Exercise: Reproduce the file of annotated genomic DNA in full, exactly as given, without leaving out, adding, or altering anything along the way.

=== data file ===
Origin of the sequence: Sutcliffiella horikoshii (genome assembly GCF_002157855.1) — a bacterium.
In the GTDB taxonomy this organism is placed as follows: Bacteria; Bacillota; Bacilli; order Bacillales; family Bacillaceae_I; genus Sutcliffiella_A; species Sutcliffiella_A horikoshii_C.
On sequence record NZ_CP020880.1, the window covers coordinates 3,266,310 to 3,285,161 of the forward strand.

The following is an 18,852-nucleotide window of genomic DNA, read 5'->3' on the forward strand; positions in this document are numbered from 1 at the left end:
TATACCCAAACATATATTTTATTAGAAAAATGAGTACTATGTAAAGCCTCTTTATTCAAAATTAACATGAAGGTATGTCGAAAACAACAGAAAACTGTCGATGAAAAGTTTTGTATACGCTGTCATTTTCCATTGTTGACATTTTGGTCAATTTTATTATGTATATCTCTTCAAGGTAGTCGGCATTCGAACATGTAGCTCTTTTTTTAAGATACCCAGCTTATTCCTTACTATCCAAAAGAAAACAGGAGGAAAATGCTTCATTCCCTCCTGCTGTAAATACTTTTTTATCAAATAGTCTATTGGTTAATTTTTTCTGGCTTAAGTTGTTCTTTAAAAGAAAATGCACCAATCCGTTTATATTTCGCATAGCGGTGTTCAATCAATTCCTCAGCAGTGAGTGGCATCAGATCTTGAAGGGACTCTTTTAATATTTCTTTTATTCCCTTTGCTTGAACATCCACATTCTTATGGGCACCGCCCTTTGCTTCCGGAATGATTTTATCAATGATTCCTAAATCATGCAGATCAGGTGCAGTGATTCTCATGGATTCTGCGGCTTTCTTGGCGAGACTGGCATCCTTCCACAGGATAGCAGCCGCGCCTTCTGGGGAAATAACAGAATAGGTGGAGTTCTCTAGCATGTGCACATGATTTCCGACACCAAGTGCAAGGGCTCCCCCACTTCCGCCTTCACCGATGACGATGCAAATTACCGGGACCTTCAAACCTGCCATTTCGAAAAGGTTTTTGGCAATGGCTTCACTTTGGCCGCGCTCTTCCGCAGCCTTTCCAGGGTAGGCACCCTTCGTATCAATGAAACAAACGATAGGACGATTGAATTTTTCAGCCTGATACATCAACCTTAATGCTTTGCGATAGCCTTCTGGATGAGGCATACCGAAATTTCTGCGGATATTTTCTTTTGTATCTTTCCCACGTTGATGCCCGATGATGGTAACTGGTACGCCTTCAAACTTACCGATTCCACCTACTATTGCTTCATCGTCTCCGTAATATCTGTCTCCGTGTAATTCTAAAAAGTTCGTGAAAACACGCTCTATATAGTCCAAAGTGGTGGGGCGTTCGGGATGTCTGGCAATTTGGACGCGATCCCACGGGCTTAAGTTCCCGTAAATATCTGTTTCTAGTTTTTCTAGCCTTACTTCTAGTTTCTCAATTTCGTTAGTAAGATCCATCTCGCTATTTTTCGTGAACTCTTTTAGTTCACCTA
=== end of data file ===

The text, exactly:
Origin of the sequence: Sutcliffiella horikoshii (genome assembly GCF_002157855.1) — a bacterium.
In the GTDB taxonomy this organism is placed as follows: Bacteria; Bacillota; Bacilli; order Bacillales; family Bacillaceae_I; genus Sutcliffiella_A; species Sutcliffiella_A horikoshii_C.
On sequence record NZ_CP020880.1, the window covers coordinates 3,266,310 to 3,285,161 of the forward strand.

The following is an 18,852-nucleotide window of genomic DNA, read 5'->3' on the forward strand; positions in this document are numbered from 1 at the left end:
TATACCCAAACATATATTTTATTAGAAAAATGAGTACTATGTAAAGCCTCTTTATTCAAAATTAACATGAAGGTATGTCGAAAACAACAGAAAACTGTCGATGAAAAGTTTTGTATACGCTGTCATTTTCCATTGTTGACATTTTGGTCAATTTTATTATGTATATCTCTTCAAGGTAGTCGGCATTCGAACATGTAGCTCTTTTTTTAAGATACCCAGCTTATTCCTTACTATCCAAAAGAAAACAGGAGGAAAATGCTTCATTCCCTCCTGCTGTAAATACTTTTTTATCAAATAGTCTATTGGTTAATTTTTTCTGGCTTAAGTTGTTCTTTAAAAGAAAATGCACCAATCCGTTTATATTTCGCATAGCGGTGTTCAATCAATTCCTCAGCAGTGAGTGGCATCAGATCTTGAAGGGACTCTTTTAATATTTCTTTTATTCCCTTTGCTTGAACATCCACATTCTTATGGGCACCGCCCTTTGCTTCCGGAATGATTTTATCAATGATTCCTAAATCATGCAGATCAGGTGCAGTGATTCTCATGGATTCTGCGGCTTTCTTGGCGAGACTGGCATCCTTCCACAGGATAGCAGCCGCGCCTTCTGGGGAAATAACAGAATAGGTGGAGTTCTCTAGCATGTGCACATGATTTCCGACACCAAGTGCAAGGGCTCCCCCACTTCCGCCTTCACCGATGACGATGCAAATTACCGGGACCTTCAAACCTGCCATTTCGAAAAGGTTTTTGGCAATGGCTTCACTTTGGCCGCGCTCTTCCGCAGCCTTTCCAGGGTAGGCACCCTTCGTATCAATGAAACAAACGATAGGACGATTGAATTTTTCAGCCTGATACATCAACCTTAATGCTTTGCGATAGCCTTCTGGATGAGGCATACCGAAATTTCTGCGGATATTTTCTTTTGTATCTTTCCCACGTTGATGCCCGATGATGGTAACTGGTACGCCTTCAAACTTACCGATTCCACCTACTATTGCTTCATCGTCTCCGTAATATCTGTCTCCGTGTAATTCTAAAAAGTTCGTGAAAACACGCTCTATATAGTCCAAAGTGGTGGGGCGTTCGGGATGTCTGGCAATTTGGACGCGATCCCACGGGCTTAAGTTCCCGTAAATATCTGTTTCTAGTTTTTCTAGCCTTACTTCTAGTTTCTCAATTTCGTTAGTAAGATCCATCTCGCTATTTTTCGTGAACTCTTTTAGTTCACCTA